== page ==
Boonville – June 17, 1861
Carthage – July 5, 1861
Wilson’s Creek – August 10, 1861
Dry Wood Creek – September 2, 1861
Lexington – September 13-20, 1861
Liberty or Blue Mills – September 17
Fredericktown – October 21, 1861
Springfield – 1 – October 25, 1861
Like the three other “border states” of Delaware, Maryland, and Kentucky, Missouri was deemed critical to the Lincoln Administration due to its geographical position and questionable loyalty to the North because it was a “slavery state.” Though Missourians had voted overwhelmingly against secession before the war, their sympathy lay with the South and opposed Federal military action against the departing States.
Missouri had attempted neutrality after delegates to a secession convention in February 1861 refused to secede. Afterward, both pro-Union and pro-Confederate governments were established in the state. However, a Federal invasion in May pushed many Unionists into the Confederate camp. As in Kentucky, pro-Union and pro-Confederate governments were established, the latter run in exile by Governor Claiborne F. Jackson.
At the outbreak of the Civil War, Major General John C. Fremont was appointed to lead the Western Department of the Union Army. Based in St. Louis, Missouri, Fremont spent more energy fortifying the city than he did equipping the troops in the field. As a result, his forces suffered several losses, particularly a significant defeat at Wilson’s Creek on August 10, 1861.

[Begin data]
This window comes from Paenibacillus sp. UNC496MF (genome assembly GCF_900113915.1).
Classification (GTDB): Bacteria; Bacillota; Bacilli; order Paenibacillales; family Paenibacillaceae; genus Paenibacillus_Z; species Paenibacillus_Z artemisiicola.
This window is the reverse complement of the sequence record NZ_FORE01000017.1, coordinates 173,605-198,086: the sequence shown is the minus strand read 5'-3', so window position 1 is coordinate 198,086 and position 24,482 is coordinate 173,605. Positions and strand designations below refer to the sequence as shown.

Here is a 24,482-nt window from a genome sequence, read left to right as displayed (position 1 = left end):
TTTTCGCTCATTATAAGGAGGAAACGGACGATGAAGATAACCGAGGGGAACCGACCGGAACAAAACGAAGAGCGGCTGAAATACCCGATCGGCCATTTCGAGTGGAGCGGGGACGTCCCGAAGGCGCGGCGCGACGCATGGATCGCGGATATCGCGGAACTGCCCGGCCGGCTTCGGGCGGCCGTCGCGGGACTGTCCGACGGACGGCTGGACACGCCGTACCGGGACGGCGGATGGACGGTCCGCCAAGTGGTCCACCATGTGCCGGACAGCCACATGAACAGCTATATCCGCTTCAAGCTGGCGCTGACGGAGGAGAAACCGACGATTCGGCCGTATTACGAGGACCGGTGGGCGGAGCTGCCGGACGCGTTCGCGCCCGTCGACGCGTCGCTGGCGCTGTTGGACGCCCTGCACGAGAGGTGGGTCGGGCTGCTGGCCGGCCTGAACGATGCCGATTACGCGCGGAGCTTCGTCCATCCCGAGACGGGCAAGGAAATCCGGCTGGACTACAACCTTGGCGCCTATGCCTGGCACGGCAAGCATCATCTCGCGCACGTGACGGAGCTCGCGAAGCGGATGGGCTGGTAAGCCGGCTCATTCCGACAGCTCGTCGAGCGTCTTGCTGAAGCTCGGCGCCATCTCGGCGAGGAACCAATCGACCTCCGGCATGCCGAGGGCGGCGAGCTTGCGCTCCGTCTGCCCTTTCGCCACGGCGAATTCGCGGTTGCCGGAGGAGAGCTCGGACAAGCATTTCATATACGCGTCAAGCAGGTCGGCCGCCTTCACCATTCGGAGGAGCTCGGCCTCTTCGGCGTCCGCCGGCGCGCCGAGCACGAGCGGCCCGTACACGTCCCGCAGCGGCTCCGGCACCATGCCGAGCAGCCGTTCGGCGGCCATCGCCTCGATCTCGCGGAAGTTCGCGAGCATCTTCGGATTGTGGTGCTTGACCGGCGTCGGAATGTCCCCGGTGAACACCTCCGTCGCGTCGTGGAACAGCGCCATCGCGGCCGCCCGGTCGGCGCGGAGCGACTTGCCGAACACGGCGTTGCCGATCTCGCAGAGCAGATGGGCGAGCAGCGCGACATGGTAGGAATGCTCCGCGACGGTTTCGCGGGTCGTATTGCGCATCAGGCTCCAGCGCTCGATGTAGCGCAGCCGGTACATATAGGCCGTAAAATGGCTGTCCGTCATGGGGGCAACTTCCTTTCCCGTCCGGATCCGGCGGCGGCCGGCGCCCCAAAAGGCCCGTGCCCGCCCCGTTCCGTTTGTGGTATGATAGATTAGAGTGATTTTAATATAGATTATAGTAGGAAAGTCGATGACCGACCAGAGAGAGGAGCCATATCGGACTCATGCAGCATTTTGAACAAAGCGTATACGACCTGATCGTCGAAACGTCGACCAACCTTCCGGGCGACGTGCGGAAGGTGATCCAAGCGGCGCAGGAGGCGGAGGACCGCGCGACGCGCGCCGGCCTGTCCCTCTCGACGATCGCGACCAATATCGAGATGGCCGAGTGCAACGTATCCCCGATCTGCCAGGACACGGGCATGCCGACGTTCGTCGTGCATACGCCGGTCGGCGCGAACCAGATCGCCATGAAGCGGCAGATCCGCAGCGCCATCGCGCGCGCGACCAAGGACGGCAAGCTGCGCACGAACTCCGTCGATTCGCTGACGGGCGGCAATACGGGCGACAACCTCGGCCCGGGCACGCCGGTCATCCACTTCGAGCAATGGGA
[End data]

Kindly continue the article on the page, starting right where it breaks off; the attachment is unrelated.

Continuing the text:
After this defeat, Fremont tried to gain a political advantage by making an unauthorized proclamation on August 30 that the State of Missouri would be under martial law, secessionists’ property confiscated, and all slaves owned by Confederates in Missouri were free. Though the action was cheered by antislavery Republicans, Abraham Lincoln was furious as he feared that this action would force slave-owners in border states to join the Confederate forces.
President Lincoln then asked Fremont to revise the order. Refusing, the general sent his wife to plead the case. Lincoln responded by revoking the proclamation and relieving Fremont of command on November 2, 1861.
But it was too late. Lincoln’s predictions had proved correct. Throughout most of 1861, the Confederate government had been reluctant to support the Missouri state troops because the state had not officially aligned itself with the Confederacy. However, on November 25, 1861, Missouri was officially admitted as the 12th Confederate State.